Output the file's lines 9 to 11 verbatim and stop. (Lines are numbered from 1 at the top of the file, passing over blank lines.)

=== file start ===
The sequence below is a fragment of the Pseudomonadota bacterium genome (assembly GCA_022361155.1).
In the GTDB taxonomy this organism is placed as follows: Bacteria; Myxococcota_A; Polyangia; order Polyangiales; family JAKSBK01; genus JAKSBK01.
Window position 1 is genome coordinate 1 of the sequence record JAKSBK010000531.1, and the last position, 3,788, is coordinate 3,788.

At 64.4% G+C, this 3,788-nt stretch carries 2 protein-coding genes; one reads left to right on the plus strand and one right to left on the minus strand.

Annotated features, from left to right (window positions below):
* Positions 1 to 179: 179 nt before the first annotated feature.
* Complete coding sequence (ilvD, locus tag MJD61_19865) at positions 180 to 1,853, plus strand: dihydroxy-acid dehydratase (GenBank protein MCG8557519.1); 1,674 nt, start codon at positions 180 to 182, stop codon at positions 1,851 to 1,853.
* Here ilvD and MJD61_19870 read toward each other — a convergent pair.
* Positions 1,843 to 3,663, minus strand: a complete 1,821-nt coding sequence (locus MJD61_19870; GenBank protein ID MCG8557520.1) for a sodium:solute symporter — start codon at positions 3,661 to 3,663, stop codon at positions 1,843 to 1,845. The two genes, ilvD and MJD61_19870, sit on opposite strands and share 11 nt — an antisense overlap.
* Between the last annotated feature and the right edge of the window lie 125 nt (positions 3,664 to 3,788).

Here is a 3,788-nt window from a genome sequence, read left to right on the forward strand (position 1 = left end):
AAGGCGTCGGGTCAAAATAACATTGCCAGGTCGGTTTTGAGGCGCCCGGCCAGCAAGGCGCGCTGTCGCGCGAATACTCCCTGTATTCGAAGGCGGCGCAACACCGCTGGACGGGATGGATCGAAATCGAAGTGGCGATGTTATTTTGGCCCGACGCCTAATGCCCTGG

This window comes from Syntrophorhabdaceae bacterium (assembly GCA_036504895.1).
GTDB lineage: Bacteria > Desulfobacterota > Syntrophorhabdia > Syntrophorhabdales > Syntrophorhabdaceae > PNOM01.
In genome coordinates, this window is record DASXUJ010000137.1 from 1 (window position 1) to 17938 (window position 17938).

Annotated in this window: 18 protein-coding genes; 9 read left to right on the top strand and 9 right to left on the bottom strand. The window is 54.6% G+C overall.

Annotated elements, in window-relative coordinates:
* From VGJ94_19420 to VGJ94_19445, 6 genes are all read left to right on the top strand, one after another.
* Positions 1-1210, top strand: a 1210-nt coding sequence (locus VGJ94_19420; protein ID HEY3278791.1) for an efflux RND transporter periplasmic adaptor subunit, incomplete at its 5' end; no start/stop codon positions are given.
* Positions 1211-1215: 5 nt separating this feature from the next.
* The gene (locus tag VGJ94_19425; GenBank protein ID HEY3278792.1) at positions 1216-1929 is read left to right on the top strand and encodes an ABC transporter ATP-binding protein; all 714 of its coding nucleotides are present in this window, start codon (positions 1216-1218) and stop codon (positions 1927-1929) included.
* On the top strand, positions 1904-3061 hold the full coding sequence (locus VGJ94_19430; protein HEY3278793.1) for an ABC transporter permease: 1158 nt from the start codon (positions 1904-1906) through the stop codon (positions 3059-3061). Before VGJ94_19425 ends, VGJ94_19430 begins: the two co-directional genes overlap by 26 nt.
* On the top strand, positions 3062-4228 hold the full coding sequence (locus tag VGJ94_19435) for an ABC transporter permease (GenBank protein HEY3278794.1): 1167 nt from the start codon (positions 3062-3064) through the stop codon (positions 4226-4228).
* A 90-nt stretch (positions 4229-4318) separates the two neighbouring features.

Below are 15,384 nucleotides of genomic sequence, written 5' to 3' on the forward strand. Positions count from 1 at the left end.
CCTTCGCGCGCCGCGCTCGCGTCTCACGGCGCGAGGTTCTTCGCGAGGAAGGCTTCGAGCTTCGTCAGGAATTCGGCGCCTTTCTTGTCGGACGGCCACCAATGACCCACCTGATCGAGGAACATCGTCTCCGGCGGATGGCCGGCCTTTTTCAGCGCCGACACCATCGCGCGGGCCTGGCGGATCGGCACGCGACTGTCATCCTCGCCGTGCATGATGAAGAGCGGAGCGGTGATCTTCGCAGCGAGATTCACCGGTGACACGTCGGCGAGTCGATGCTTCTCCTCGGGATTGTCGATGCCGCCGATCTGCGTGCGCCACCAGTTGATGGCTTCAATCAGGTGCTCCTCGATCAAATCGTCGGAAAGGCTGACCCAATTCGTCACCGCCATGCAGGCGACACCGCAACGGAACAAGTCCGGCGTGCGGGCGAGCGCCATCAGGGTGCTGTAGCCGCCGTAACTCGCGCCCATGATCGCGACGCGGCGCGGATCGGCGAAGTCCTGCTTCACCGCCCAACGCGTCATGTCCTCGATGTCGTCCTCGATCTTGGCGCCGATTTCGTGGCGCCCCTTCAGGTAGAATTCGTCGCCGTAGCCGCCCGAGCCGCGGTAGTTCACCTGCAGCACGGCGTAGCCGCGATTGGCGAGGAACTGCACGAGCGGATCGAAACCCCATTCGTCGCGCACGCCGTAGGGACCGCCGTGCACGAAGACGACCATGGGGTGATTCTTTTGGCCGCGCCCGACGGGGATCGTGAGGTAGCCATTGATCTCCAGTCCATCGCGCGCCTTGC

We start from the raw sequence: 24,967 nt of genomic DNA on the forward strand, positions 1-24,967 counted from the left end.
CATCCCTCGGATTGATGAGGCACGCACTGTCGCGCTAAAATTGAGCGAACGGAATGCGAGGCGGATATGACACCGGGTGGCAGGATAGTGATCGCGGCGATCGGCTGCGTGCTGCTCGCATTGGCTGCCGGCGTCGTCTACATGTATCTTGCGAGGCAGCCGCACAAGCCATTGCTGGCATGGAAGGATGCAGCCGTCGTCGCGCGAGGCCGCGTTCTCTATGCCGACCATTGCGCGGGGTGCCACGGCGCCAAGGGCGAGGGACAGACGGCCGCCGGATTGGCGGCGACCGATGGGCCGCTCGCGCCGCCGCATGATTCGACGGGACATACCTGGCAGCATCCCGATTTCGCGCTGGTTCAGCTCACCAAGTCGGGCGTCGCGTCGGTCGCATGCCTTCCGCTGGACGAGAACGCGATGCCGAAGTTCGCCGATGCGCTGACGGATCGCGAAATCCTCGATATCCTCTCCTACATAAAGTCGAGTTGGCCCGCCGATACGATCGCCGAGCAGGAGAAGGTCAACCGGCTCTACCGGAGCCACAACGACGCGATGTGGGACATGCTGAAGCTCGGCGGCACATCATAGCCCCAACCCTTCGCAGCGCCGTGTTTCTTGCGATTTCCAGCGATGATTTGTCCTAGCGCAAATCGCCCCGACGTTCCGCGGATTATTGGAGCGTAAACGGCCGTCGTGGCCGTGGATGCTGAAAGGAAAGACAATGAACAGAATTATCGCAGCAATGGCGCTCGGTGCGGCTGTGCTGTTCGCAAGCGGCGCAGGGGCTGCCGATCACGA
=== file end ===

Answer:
* Positions 1,843 to 3,663, minus strand: a complete 1,821-nt coding sequence (locus MJD61_19870; GenBank protein ID MCG8557520.1) for a sodium:solute symporter — start codon at positions 3,661 to 3,663, stop codon at positions 1,843 to 1,845. The two genes, ilvD and MJD61_19870, sit on opposite strands and share 11 nt — an antisense overlap.
* Between the last annotated feature and the right edge of the window lie 125 nt (positions 3,664 to 3,788).

Here is a 3,788-nt window from a genome sequence, read left to right on the forward strand (position 1 = left end):